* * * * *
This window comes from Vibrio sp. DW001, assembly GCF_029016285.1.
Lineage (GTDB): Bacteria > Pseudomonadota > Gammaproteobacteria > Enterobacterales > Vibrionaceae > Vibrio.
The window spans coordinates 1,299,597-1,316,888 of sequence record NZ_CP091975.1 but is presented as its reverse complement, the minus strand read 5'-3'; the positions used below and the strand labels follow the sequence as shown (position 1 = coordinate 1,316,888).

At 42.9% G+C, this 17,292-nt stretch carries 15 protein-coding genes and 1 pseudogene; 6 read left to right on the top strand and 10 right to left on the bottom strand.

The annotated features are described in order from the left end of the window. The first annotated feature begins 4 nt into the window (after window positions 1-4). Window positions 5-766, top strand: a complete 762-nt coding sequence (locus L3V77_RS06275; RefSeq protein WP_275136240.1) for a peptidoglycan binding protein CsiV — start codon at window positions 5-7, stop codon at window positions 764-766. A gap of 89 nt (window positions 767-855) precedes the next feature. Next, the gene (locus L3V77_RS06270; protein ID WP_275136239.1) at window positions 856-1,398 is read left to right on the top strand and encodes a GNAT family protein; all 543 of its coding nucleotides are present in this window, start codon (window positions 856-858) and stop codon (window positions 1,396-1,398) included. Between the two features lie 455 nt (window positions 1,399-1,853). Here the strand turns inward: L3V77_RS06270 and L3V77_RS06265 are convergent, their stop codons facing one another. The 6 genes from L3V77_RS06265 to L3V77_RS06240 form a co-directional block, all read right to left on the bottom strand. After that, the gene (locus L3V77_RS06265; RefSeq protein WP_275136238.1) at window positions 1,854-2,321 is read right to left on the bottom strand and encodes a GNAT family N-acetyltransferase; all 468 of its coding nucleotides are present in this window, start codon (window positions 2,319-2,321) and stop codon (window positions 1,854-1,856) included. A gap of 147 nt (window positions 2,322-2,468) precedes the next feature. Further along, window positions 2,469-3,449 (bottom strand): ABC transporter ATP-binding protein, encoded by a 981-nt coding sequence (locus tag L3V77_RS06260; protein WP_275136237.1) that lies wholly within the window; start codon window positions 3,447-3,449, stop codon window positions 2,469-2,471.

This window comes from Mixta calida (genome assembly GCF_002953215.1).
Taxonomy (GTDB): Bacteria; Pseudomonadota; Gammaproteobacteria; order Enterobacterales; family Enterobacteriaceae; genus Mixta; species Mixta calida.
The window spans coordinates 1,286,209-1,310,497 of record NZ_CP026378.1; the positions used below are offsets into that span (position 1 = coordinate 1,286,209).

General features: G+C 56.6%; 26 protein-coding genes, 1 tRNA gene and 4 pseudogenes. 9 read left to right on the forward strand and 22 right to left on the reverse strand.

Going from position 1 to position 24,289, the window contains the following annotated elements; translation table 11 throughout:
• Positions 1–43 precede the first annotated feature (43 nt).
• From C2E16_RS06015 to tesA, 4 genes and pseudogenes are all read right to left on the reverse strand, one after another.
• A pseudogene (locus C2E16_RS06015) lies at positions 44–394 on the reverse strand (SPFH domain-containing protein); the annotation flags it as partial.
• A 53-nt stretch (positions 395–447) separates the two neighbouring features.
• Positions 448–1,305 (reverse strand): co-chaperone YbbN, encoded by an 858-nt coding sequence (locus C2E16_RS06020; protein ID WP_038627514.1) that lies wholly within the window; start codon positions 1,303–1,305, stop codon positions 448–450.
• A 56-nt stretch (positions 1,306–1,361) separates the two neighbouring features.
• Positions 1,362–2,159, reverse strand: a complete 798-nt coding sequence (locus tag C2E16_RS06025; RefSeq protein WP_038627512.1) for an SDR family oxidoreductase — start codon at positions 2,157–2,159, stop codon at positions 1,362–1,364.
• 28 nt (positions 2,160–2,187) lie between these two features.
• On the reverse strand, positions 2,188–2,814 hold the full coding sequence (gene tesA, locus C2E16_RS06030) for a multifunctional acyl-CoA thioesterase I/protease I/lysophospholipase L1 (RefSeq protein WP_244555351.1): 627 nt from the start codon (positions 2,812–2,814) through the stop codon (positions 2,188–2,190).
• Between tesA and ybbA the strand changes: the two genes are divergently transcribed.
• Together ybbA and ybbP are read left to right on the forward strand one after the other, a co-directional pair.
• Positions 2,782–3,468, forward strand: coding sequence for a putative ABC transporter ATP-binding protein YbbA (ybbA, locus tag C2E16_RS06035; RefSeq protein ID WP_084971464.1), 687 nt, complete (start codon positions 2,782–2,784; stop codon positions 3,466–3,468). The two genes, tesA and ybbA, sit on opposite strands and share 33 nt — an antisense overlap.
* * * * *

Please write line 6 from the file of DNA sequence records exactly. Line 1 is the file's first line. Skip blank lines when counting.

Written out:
This window comes from Mixta calida (genome assembly GCF_002953215.1).